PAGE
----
- Michael D. Bush, Christology & the "Y" chromosome, in Unapologetic apologetics.
Many people in that [educated, scientific] world are skeptical about the Christian faith, but they doubt not so much what we believe than our seriouness and integrity in believing it. They tend to think we are hypocrites rather than dupes. What we need in order to make Christian faith credible in the modern world, rather than a faith defined down to a "believable" but not very substantial core [à la Peacocke, Theology for a Scientific Age], is to show in our lives what we mean by what we say in our special language and practices.
This comes towards the end of a paper on the virgin conception and naturalistic incredulity. Certainly he doesn't make a blanket statement but notes a tendency. (Please note too that he is not opposing orthodoxy with orthopraxis, as if they could be divided, but saying that rather than downgrading Christian doctrine to what "people find believable", we must practice Christian doctrine to show its belief.)
"They tend to think we are hypocrites rather than dupes." If true, it's interesting. Is not the moral always at the heart and root of the intellectual rejection of truth? Is not the moral always bound up with the intellectual in witness? It was in Eden, it was in Pilate's praetorium, and it continues both in the heart of rejection of Christ's claim of Lordship, and in the evidence for it - the new life he gives, on display in the life of his Church.
The other day a friend expressed to me his frustration at his family's view that he is looking into liberal and philosophical views on Christianity only to find excuses for his heart-rejection of it. He found this judgement offensive. I sympathise: it's rather dismissive, and I suspect, not engaging with the ideas he's looking into. But it made me ponder: I don't think he imagines his rejection of Christianity to be subsequent to his study - he gave different reasons at the time. The insinuation is rather, I suppose, that he's not intellectually honest if his research is subsequent to his prior rejection of faith. Yet for the Christian, the moral and the intellectual are always indivisible, because truth and goodness are indivisible, both defined by God and proceeding from God. Of course his turning to naturalistic theology is bound up with his rejection of Christ. Similarly, my reading of such theology (and any material) is bound up with my faith in Christ! No human activity is morally neutral when performed - it is either from faith, or unbelief. So to say that someone's reading of X is because they have morally pre-decided Y is not a particular slur on them, but a statement of how we all operate, following the desires of our hearts. To put it another way, none of us are intellectually neutral when it comes to morals, or morally neutral when it comes to the intellect.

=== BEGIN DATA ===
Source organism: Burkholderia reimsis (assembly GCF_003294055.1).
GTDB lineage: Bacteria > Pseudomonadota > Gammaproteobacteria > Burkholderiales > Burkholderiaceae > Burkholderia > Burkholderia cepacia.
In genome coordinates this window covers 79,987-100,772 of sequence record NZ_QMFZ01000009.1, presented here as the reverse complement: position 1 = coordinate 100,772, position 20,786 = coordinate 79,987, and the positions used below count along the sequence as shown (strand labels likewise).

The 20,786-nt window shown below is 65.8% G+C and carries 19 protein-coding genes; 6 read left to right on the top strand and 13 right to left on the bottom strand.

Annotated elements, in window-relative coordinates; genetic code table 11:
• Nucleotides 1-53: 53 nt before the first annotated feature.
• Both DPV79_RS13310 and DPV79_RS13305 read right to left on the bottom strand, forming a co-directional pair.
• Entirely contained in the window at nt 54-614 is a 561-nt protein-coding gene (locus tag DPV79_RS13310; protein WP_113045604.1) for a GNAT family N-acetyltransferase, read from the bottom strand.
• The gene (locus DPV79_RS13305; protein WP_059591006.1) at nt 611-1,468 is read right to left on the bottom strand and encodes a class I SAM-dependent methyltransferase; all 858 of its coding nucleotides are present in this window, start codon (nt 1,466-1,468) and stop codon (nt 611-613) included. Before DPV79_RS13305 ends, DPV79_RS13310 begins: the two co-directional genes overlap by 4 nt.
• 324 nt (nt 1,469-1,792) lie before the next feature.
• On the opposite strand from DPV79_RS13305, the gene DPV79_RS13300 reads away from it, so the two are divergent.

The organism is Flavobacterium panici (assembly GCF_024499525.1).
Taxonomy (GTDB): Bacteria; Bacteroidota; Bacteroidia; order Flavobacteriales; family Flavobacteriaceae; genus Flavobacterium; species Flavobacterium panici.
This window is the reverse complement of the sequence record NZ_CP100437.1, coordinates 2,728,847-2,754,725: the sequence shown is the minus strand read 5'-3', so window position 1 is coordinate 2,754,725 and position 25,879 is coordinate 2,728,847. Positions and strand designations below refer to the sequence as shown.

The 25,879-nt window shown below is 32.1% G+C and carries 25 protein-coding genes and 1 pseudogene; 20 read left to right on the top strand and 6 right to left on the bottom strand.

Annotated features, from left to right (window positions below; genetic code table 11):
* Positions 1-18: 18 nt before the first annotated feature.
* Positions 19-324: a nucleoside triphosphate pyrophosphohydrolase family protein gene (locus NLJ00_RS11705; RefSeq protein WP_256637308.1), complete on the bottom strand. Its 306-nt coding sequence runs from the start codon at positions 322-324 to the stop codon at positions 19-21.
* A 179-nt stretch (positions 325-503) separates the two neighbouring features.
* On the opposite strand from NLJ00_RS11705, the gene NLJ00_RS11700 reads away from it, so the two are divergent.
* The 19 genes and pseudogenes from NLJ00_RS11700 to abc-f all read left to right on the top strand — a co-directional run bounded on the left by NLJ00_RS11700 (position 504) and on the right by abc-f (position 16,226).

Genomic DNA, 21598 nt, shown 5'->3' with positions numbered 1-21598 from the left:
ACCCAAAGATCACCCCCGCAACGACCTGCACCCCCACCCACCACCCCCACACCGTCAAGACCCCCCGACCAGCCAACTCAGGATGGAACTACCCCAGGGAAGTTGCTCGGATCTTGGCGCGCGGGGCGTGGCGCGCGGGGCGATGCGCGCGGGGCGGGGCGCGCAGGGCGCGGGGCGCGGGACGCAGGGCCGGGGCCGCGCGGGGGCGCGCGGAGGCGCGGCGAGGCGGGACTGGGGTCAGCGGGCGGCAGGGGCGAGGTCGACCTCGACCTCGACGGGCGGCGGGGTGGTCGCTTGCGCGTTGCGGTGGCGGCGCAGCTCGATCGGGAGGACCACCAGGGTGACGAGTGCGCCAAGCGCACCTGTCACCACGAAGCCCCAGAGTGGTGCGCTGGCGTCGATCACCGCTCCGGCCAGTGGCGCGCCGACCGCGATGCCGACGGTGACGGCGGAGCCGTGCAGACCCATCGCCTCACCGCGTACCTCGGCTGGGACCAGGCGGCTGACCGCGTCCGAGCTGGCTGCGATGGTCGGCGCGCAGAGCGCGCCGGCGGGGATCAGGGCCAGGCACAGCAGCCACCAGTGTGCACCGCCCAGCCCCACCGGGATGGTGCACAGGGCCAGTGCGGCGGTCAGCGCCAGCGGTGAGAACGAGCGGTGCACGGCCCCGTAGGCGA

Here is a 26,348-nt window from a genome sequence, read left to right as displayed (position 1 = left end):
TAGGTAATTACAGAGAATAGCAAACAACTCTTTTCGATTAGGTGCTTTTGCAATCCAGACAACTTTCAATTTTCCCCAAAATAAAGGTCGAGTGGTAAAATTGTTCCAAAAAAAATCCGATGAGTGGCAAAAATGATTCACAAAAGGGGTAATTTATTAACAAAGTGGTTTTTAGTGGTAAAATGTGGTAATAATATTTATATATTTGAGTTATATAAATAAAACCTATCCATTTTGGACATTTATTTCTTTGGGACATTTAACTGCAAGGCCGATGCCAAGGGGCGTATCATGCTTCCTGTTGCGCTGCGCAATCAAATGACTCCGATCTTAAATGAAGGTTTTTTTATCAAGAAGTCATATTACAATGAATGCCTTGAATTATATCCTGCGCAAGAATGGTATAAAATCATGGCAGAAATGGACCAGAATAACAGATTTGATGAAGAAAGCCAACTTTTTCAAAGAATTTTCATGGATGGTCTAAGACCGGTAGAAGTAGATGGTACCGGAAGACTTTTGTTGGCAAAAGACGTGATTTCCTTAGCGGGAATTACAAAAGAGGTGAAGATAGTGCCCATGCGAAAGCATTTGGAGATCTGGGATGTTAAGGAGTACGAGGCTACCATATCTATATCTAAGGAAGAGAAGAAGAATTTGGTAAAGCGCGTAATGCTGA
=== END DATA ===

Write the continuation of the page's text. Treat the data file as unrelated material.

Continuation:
The atheist may of course object to this Christian outlook and continue to find it offensive. It assumes a Christian worldview which he doesn't share. But that leaves the very real question - why did he find it offensive in the first place? An insinuation of intellectual dishonesty. What's dishonesty to any highly but randomly evolved organism? What's integrity without God? We know we want it - we care about it. But there's no reason on earth why. [Do fire back in the comments, please!]